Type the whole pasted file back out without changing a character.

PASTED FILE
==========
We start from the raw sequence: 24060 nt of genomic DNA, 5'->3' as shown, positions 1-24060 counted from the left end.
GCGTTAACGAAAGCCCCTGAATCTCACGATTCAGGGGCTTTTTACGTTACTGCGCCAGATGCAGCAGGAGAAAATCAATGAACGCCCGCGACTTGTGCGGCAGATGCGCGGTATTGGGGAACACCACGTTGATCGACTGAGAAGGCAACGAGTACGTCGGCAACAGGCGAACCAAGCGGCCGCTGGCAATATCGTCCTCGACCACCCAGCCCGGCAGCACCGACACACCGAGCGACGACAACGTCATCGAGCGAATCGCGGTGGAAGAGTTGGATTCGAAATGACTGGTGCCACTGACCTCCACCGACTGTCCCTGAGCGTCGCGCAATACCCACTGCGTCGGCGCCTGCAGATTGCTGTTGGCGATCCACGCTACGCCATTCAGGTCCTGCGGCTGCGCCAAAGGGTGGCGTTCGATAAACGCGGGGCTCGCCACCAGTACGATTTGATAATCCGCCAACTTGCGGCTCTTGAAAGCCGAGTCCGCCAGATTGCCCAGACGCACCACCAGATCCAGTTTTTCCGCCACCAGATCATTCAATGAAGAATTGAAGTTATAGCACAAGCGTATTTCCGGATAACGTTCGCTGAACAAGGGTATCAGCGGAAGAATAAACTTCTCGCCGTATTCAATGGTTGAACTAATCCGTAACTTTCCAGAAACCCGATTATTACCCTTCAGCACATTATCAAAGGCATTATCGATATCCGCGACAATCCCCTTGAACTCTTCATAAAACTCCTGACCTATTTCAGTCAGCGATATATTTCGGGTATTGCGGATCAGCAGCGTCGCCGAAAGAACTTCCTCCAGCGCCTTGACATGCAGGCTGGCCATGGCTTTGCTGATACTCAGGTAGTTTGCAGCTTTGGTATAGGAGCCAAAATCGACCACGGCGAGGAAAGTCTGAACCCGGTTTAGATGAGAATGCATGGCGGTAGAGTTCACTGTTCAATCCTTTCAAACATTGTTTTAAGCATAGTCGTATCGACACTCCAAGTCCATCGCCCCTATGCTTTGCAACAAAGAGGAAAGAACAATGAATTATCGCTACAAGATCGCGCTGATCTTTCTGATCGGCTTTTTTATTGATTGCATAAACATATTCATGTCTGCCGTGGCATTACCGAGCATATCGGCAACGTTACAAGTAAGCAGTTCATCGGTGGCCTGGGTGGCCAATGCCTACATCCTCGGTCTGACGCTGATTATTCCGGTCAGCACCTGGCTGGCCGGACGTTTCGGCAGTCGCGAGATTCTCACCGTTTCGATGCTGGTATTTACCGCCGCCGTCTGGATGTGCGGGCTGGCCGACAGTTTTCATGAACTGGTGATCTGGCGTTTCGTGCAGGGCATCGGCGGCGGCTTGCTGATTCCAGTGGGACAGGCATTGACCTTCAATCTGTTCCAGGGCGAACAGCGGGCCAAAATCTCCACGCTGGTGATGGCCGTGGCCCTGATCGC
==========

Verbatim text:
We start from the raw sequence: 24060 nt of genomic DNA, 5'->3' as shown, positions 1-24060 counted from the left end.
GCGTTAACGAAAGCCCCTGAATCTCACGATTCAGGGGCTTTTTACGTTACTGCGCCAGATGCAGCAGGAGAAAATCAATGAACGCCCGCGACTTGTGCGGCAGATGCGCGGTATTGGGGAACACCACGTTGATCGACTGAGAAGGCAACGAGTACGTCGGCAACAGGCGAACCAAGCGGCCGCTGGCAATATCGTCCTCGACCACCCAGCCCGGCAGCACCGACACACCGAGCGACGACAACGTCATCGAGCGAATCGCGGTGGAAGAGTTGGATTCGAAATGACTGGTGCCACTGACCTCCACCGACTGTCCCTGAGCGTCGCGCAATACCCACTGCGTCGGCGCCTGCAGATTGCTGTTGGCGATCCACGCTACGCCATTCAGGTCCTGCGGCTGCGCCAAAGGGTGGCGTTCGATAAACGCGGGGCTCGCCACCAGTACGATTTGATAATCCGCCAACTTGCGGCTCTTGAAAGCCGAGTCCGCCAGATTGCCCAGACGCACCACCAGATCCAGTTTTTCCGCCACCAGATCATTCAATGAAGAATTGAAGTTATAGCACAAGCGTATTTCCGGATAACGTTCGCTGAACAAGGGTATCAGCGGAAGAATAAACTTCTCGCCGTATTCAATGGTTGAACTAATCCGTAACTTTCCAGAAACCCGATTATTACCCTTCAGCACATTATCAAAGGCATTATCGATATCCGCGACAATCCCCTTGAACTCTTCATAAAACTCCTGACCTATTTCAGTCAGCGATATATTTCGGGTATTGCGGATCAGCAGCGTCGCCGAAAGAACTTCCTCCAGCGCCTTGACATGCAGGCTGGCCATGGCTTTGCTGATACTCAGGTAGTTTGCAGCTTTGGTATAGGAGCCAAAATCGACCACGGCGAGGAAAGTCTGAACCCGGTTTAGATGAGAATGCATGGCGGTAGAGTTCACTGTTCAATCCTTTCAAACATTGTTTTAAGCATAGTCGTATCGACACTCCAAGTCCATCGCCCCTATGCTTTGCAACAAAGAGGAAAGAACAATGAATTATCGCTACAAGATCGCGCTGATCTTTCTGATCGGCTTTTTTATTGATTGCATAAACATATTCATGTCTGCCGTGGCATTACCGAGCATATCGGCAACGTTACAAGTAAGCAGTTCATCGGTGGCCTGGGTGGCCAATGCCTACATCCTCGGTCTGACGCTGATTATTCCGGTCAGCACCTGGCTGGCCGGACGTTTCGGCAGTCGCGAGATTCTCACCGTTTCGATGCTGGTATTTACCGCCGCCGTCTGGATGTGCGGGCTGGCCGACAGTTTTCATGAACTGGTGATCTGGCGTTTCGTGCAGGGCATCGGCGGCGGCTTGCTGATTCCAGTGGGACAGGCATTGACCTTCAATCTGTTCCAGGGCGAACAGCGGGCCAAAATCTCCACGCTGGTGATGGCCGTGGCCCTGATCGC